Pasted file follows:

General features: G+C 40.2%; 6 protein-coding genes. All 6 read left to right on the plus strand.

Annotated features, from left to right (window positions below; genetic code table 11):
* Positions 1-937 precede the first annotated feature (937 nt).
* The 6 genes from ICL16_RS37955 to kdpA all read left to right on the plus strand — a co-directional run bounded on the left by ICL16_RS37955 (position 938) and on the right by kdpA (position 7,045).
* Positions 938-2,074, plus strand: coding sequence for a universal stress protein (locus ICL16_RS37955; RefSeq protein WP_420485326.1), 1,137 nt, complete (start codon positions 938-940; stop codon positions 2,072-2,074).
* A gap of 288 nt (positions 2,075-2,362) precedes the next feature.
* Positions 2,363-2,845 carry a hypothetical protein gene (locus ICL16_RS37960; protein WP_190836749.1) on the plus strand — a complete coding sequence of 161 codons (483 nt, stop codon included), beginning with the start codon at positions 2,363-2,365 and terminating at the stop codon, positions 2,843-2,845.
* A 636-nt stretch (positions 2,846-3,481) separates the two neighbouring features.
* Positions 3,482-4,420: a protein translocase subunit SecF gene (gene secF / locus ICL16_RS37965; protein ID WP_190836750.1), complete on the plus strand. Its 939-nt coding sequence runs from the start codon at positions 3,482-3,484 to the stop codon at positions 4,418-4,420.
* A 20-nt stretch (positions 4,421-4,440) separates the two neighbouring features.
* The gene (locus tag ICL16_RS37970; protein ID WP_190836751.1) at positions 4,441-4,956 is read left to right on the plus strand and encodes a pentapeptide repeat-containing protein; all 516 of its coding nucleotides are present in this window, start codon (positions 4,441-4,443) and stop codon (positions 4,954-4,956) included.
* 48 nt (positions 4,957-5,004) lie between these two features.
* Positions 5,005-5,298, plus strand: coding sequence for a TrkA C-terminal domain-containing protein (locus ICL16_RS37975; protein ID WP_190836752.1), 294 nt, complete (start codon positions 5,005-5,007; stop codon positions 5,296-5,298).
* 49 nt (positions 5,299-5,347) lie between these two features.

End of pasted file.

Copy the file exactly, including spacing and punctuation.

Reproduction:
General features: G+C 40.2%; 6 protein-coding genes. All 6 read left to right on the plus strand.

Annotated features, from left to right (window positions below; genetic code table 11):
* Positions 1-937 precede the first annotated feature (937 nt).
* The 6 genes from ICL16_RS37955 to kdpA all read left to right on the plus strand — a co-directional run bounded on the left by ICL16_RS37955 (position 938) and on the right by kdpA (position 7,045).
* Positions 938-2,074, plus strand: coding sequence for a universal stress protein (locus ICL16_RS37955; RefSeq protein WP_420485326.1), 1,137 nt, complete (start codon positions 938-940; stop codon positions 2,072-2,074).
* A gap of 288 nt (positions 2,075-2,362) precedes the next feature.
* Positions 2,363-2,845 carry a hypothetical protein gene (locus ICL16_RS37960; protein WP_190836749.1) on the plus strand — a complete coding sequence of 161 codons (483 nt, stop codon included), beginning with the start codon at positions 2,363-2,365 and terminating at the stop codon, positions 2,843-2,845.
* A 636-nt stretch (positions 2,846-3,481) separates the two neighbouring features.
* Positions 3,482-4,420: a protein translocase subunit SecF gene (gene secF / locus ICL16_RS37965; protein ID WP_190836750.1), complete on the plus strand. Its 939-nt coding sequence runs from the start codon at positions 3,482-3,484 to the stop codon at positions 4,418-4,420.
* A 20-nt stretch (positions 4,421-4,440) separates the two neighbouring features.
* The gene (locus tag ICL16_RS37970; protein ID WP_190836751.1) at positions 4,441-4,956 is read left to right on the plus strand and encodes a pentapeptide repeat-containing protein; all 516 of its coding nucleotides are present in this window, start codon (positions 4,441-4,443) and stop codon (positions 4,954-4,956) included.
* 48 nt (positions 4,957-5,004) lie between these two features.
* Positions 5,005-5,298, plus strand: coding sequence for a TrkA C-terminal domain-containing protein (locus ICL16_RS37975; protein ID WP_190836752.1), 294 nt, complete (start codon positions 5,005-5,007; stop codon positions 5,296-5,298).
* 49 nt (positions 5,299-5,347) lie between these two features.